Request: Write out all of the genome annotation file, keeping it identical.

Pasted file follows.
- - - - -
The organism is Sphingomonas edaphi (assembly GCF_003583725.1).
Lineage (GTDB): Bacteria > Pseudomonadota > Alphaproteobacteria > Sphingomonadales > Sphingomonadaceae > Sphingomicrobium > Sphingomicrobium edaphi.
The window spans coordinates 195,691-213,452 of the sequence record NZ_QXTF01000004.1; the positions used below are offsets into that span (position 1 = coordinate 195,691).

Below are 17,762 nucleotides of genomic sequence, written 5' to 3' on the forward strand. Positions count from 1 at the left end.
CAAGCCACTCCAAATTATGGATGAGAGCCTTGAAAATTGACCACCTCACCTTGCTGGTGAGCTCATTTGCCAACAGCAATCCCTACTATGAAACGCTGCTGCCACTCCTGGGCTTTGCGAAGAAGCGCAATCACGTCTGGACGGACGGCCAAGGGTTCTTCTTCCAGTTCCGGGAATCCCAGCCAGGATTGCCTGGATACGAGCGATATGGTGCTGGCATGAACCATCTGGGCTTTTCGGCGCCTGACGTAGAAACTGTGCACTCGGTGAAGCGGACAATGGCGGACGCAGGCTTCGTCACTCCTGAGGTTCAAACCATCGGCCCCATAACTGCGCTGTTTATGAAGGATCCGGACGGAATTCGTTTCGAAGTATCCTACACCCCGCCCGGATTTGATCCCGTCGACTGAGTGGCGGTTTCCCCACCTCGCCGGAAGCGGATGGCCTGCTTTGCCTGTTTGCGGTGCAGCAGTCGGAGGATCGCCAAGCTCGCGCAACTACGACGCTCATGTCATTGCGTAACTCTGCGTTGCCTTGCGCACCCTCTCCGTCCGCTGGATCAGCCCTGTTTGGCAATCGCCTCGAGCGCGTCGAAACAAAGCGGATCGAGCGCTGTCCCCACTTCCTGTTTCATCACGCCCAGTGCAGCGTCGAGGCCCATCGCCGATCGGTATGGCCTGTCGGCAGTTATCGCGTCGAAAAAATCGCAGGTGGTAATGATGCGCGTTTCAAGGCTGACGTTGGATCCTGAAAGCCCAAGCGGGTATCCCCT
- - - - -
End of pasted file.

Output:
The organism is Sphingomonas edaphi (assembly GCF_003583725.1).
Lineage (GTDB): Bacteria > Pseudomonadota > Alphaproteobacteria > Sphingomonadales > Sphingomonadaceae > Sphingomicrobium > Sphingomicrobium edaphi.
The window spans coordinates 195,691-213,452 of the sequence record NZ_QXTF01000004.1; the positions used below are offsets into that span (position 1 = coordinate 195,691).

Below are 17,762 nucleotides of genomic sequence, written 5' to 3' on the forward strand. Positions count from 1 at the left end.
CAAGCCACTCCAAATTATGGATGAGAGCCTTGAAAATTGACCACCTCACCTTGCTGGTGAGCTCATTTGCCAACAGCAATCCCTACTATGAAACGCTGCTGCCACTCCTGGGCTTTGCGAAGAAGCGCAATCACGTCTGGACGGACGGCCAAGGGTTCTTCTTCCAGTTCCGGGAATCCCAGCCAGGATTGCCTGGATACGAGCGATATGGTGCTGGCATGAACCATCTGGGCTTTTCGGCGCCTGACGTAGAAACTGTGCACTCGGTGAAGCGGACAATGGCGGACGCAGGCTTCGTCACTCCTGAGGTTCAAACCATCGGCCCCATAACTGCGCTGTTTATGAAGGATCCGGACGGAATTCGTTTCGAAGTATCCTACACCCCGCCCGGATTTGATCCCGTCGACTGAGTGGCGGTTTCCCCACCTCGCCGGAAGCGGATGGCCTGCTTTGCCTGTTTGCGGTGCAGCAGTCGGAGGATCGCCAAGCTCGCGCAACTACGACGCTCATGTCATTGCGTAACTCTGCGTTGCCTTGCGCACCCTCTCCGTCCGCTGGATCAGCCCTGTTTGGCAATCGCCTCGAGCGCGTCGAAACAAAGCGGATCGAGCGCTGTCCCCACTTCCTGTTTCATCACGCCCAGTGCAGCGTCGAGGCCCATCGCCGATCGGTATGGCCTGTCGGCAGTTATCGCGTCGAAAAAATCGCAGGTGGTAATGATGCGCGTTTCAAGGCTGACGTTGGATCCTGAAAGCCCAAGCGGGTATCCCCT